May 28, 1931

CON

John Thomas Hackett

Conservative (1867-1942)

Mr. HACKETT:

I would point out to the committee that there was every reason for our production of butter to increase during that period because in those years, by reason of legislation hostile to the export of milk and cream-this is particularly true of the eastern townships, and truer still of the border counties of the eastern townships from which such large quantities of milk and cream were exported to the large centres of New England- exports were greatly curtailed.

I will now give the quantities of milk and cream which in eveT-diminishing volume were exported during the five-year period under review.

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LIB

Jean-François Pouliot

Liberal

Mr. POULIOT:

Before my hon. friend

comes to that, does he contend that the importation of butter has anything to do with the price of butter in this country? If so, how is it that if we are importing less butter now, the price is much lower than it was before?

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CON
LIB
CON

John Thomas Hackett

Conservative (1867-1942)

Mr. HACKETT:

If my hon. friend will bear with me for a feiw moments, I will deal with prices. I am now dealing with quantities. In 1925 we exported from Canada-and I can assure my hon. friend from Temiseouata that most of this export came from the province of Quebec-4,314,193 gallons of milk, of a value of $784,081. The figures are as follows:

Exports of milk in

Year gallons Value1925

4,314,193 $784,0811926

4,801,705 971,0161927

3,673,242 729,8231928

3,959.812 866,9201929

3,291,819 750,2571930

1,475,618 309,011

Our exports of cream were as follows:

Exports of cream in

Year gallons Value1925

4,077,487 $7,000,1411926

4,457,129 7,601,4321927

4,044,916 7,120,2091928

3,043,418 5,593,3991929

2,385,754 4,911,5351930

1,269,721 2,468,216

To summarize, during this period our exports of butter were reduced from over

Supply-Agriculture-Dairying

26.500.000 to 1,000,000 pounds, and our imports increased from 99,000 to 47,000,000. Our milk subsided in export from 4,314,000 to 1,475,000 gallons, and our cream subsided in export from

4.077.000 to 1,269,000 gallons. That has to do with the quantity. I submit for the moment that when this treaty became effective and butter was brought in from Australia and New Zealand, we ceased to be an exporting country and we ceased to enjoy our own markets-and *this in spite of the fact that we had been denied another market to which we were sending the very commodity from which butter is made.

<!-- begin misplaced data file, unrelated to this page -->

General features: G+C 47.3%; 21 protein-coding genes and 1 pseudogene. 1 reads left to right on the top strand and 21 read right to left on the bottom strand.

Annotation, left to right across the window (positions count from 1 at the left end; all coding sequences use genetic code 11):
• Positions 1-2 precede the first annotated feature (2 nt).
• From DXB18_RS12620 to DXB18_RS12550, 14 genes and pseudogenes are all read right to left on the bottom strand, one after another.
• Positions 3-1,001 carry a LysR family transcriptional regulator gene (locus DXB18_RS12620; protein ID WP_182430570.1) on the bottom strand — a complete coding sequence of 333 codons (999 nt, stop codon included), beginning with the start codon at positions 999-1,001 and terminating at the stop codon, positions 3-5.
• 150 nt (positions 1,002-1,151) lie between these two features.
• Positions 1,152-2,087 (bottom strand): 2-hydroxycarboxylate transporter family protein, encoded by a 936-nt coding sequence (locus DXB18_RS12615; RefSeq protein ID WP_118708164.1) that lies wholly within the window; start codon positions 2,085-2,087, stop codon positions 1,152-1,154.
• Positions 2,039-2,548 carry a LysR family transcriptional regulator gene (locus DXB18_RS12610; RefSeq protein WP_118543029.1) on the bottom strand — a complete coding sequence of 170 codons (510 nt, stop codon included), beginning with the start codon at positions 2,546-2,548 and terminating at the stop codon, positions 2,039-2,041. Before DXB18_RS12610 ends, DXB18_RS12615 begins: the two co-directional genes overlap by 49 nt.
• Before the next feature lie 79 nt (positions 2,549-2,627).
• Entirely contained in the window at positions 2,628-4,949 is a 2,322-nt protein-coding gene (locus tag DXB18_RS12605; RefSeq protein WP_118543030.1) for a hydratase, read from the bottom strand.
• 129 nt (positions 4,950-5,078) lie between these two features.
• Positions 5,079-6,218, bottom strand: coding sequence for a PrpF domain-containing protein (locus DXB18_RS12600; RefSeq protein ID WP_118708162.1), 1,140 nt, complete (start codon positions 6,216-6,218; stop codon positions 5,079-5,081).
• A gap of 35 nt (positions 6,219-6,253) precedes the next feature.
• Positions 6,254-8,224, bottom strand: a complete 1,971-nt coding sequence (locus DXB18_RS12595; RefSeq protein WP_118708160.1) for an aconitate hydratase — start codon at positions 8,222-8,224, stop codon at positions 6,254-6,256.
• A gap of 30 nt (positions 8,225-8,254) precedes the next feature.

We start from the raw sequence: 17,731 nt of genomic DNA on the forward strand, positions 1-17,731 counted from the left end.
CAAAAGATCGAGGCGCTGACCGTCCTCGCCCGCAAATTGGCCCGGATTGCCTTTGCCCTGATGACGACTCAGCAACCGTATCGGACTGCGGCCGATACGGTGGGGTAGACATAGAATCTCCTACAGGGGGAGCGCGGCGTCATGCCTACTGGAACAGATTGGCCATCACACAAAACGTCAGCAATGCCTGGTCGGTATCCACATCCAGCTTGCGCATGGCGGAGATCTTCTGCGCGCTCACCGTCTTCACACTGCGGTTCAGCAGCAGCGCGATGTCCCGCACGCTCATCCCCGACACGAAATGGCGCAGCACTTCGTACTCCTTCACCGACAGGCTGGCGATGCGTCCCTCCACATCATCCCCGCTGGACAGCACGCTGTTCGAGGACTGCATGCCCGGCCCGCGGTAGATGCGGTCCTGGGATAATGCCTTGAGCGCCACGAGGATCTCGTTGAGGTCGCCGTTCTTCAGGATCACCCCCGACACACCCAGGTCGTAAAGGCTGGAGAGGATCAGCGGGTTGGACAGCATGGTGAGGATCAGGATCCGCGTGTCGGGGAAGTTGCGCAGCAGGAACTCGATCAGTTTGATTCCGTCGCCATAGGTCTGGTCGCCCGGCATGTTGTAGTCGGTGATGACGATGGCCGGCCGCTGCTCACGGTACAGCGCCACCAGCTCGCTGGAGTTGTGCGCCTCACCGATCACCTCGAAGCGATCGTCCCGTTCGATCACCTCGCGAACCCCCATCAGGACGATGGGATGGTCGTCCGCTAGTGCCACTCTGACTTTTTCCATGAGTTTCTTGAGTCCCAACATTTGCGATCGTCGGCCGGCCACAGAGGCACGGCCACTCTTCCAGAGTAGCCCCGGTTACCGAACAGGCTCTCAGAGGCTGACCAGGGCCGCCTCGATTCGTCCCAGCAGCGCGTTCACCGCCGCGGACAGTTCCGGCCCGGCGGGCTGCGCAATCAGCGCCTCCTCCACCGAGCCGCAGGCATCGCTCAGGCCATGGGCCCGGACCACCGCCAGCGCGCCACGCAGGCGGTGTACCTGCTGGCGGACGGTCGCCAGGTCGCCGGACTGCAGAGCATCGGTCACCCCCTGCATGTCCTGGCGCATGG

As pointed out by my hon. friend -from Temiscouata, there is another aspect to the question, and that is price. The price of butter has subsided. Butter has gone down in price until it is now about 21^ cents per pound. All along the border for years butter in the United States, and particularly in the New England states, has sold at a retail price of from ten to twelve cents higher than the price in Canada. That fact is known to everybody in the dairy business in the eastern townships.

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LIB
CON

John Thomas Hackett

Conservative (1867-1942)

Mr. HACKETT:

When I went to school the state of Washington was remote from the states of Vermont, New Hampshire and Massachusetts.

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?

An hon. MEMBER:

Why not quote world's prices?

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CON

John Thomas Hackett

Conservative (1867-1942)

Mr. HACKETT:

Between New England and Montreal there was invariably a difference in price of from ten to twelve cents a pound. To-day butter in these New England centres is selling within the range of one cent of the price at which our own butter is selling in Montreal.

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CON

Charles-Philippe Beaubien

Conservative (1867-1942)

Mr. BEAUBIEN:

Would the hon. member tell the committee where he got his figures?

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CON

John Thomas Hackett

Conservative (1867-1942)

Mr. HACKETT:

Yes; I can tell the department and the person who supplied the information.

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CON
CON
LIB

James Lorimer Ilsley

Liberal

Mr. ILSLEY:

Was there not a period of four or five months in the early part of 1930 when the price was higher in Canada than it was in the United States, and if so how does that affect the argument of my hon. friend?

Mr. HACKETT': In 1930 the price of

butter in the New England states certainly was higher than the price in Canada.

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LIB
?

Some hon. MEMBERS:

No.

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CON

John Thomas Hackett

Conservative (1867-1942)

Mr. HACKETT:

Within the past two

decades there never was a time, until very recently, when the price of butter was lower in New England than in Canada.

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LIB

Charles A. Stewart

Liberal

Mr. STEWART (Edmonton):

I am afraid my hon. friend will have to revise his information, because butter came to Montreal in the early part of 1930.

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LIB
?

An hon. MEMBER:

That is not a question.

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May 28, 1931